Family Law Hub

Bhusate v Patel & Ors [2018] EWHC 2362 (Ch)

The claimant was the third wife of the deceased (who died in 1990) and was making three primary claims: (1) that she was now the sole beneficial owner of the property; (2) in the alternative, that she and the defendants (the deceased's children from his first marriage) became equitable co-owners of the property; (3) in the further alternative, she said that she was entitled, as against the deceased's estate, to her statutory legacy and a capitalised life interest, plus interest at 6% per annum since the date of his death.

  • Neutral Citation Number: [2018] EWHC 2362 (Ch)

    Case No: PT-2017-000167

    IN THE HIGH COURT OF JUSTICE

    BUSINESS AND PROPERTY COURTS

    OF ENGLAND AND WALES

    PROPERTY TRUSTS AND PROBATE LIST

    In the estate of Mr Kashinath Vithoba Bhusate (deceased)

    And in the matter of the Inheritance (Provision for Family and

    Dependants) Act 1975

    Rolls Building, Fetter Lane

    London EC4A 1NL

    Date: 13/09/2018

    Before :

    CHIEF MASTER MARSH

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    Between :

    MRS SHANATABI KASHINATH BHUSATE

    (personally and as personal representative of

    the estate of Kashinath Bhusate deceased) (Claimant)

    - and –

    (1) DR MANAGALA PATEL

    (personally and as personal representative of the estate of Kashinath Bhusate deceased)

    (2) MRS JEEJA THAKARE

    (3) MRS ULKA PARMAR

    (4) DR RAVINDRA BHUSATE

    (5) DR LEKHA HERBERT

    (6) DR ARVIND BHUSATE (Defendants, Defendant and Part 20 Claimant)

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    - - - - - - - - - - - - - - - - - - - - -

    Mark Dubbery (instructed by Withers LLP) for the Claimant

    Richard Wilson QC and Toby Bishop (instructed by Bolt Burdon Solicitors) for the

    2nd to 5th Defendants

    Eliza Eagling (instructed by Withers LLP) of the 6th Defendant and Part 20 Claimant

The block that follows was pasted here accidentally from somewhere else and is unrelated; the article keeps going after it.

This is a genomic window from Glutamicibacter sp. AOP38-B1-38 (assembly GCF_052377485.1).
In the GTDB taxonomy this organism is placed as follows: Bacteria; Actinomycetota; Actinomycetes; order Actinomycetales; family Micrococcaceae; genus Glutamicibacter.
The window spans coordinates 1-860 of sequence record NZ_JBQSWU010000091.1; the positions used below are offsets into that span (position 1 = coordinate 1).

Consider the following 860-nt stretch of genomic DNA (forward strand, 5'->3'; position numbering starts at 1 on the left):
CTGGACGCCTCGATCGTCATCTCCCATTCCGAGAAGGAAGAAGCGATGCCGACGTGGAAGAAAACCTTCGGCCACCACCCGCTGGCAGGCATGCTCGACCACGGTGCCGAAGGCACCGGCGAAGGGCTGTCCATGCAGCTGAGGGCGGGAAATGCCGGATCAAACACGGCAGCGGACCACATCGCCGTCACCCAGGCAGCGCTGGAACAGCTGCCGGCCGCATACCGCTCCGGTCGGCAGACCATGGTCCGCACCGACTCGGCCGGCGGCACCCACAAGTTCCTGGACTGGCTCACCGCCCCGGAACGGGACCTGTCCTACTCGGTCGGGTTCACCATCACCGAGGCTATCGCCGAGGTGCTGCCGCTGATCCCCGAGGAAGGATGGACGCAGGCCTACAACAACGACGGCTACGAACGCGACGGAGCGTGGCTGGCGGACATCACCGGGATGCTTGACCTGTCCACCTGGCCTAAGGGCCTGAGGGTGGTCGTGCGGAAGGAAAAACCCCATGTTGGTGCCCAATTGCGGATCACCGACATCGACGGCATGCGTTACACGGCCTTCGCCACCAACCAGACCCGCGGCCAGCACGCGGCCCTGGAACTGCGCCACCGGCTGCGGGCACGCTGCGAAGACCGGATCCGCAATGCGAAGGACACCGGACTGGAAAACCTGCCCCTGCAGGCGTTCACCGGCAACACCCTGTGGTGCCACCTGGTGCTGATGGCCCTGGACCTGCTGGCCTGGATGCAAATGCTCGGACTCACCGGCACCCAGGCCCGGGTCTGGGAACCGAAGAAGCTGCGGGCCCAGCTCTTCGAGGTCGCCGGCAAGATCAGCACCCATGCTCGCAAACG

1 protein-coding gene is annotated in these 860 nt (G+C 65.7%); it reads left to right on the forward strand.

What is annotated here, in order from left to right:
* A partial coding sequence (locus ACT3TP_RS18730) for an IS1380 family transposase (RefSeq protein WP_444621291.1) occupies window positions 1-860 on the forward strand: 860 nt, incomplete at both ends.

Hearing dates: 28 and 29 June 2018

    - - - - - - - - - - - - - - - - - - - - -

    Judgment Approved

    Chief Master Marsh:

    1. This claim relates to the estate of Mr Kashinath Vithoba Bhusate who died on 28 April 1990. I will refer to him as Mr Bhusate. His first wife ("Mrs Bhusate") died in 1971. The 1st to 5th defendants are Mr Bhusate's children by his first marriage. The claimant brings this claim as Mr Bhusate's third wife. The validity of the marriage between Mr Bhusate and the claimant is put in issue but the challenge is not a matter that is of immediate relevance and, for present purposes, they can be taken to have been married. The sixth defendant is the only child of Mr Bhusate and the claimant.

    2. Mr Bhusate died intestate. Letters of administration were granted to the claimant and the first defendant on 12 August 1991. The estate principally comprised a property at 62 Brookside Road, Golders Green, London NW11 ("the property"), where the claimant and Mr Bhusate lived. Despite the passage of 28 years since Mr Bhusate's death, the property still remains registered in his name. The property had been originally vested in the sole name of Mrs Bhusate. Following her death, Mr Bhusate was granted letters of administration relating to her estate. He subsequently assented the property to himself as personal representative and then assented the property to himself personally.

    3. By this claim, the claimant makes three primary claims: (1) that she is now the sole beneficial owner of the property; (2) in the alternative, that she and the defendants became equitable co-owners of the property; (3) in the further alternative, she says that she is entitled, as against Mr Bhusate's estate, to her statutory legacy and a capitalised life interest, plus interest at 6% per annum since the date of Mr Bhusate's death.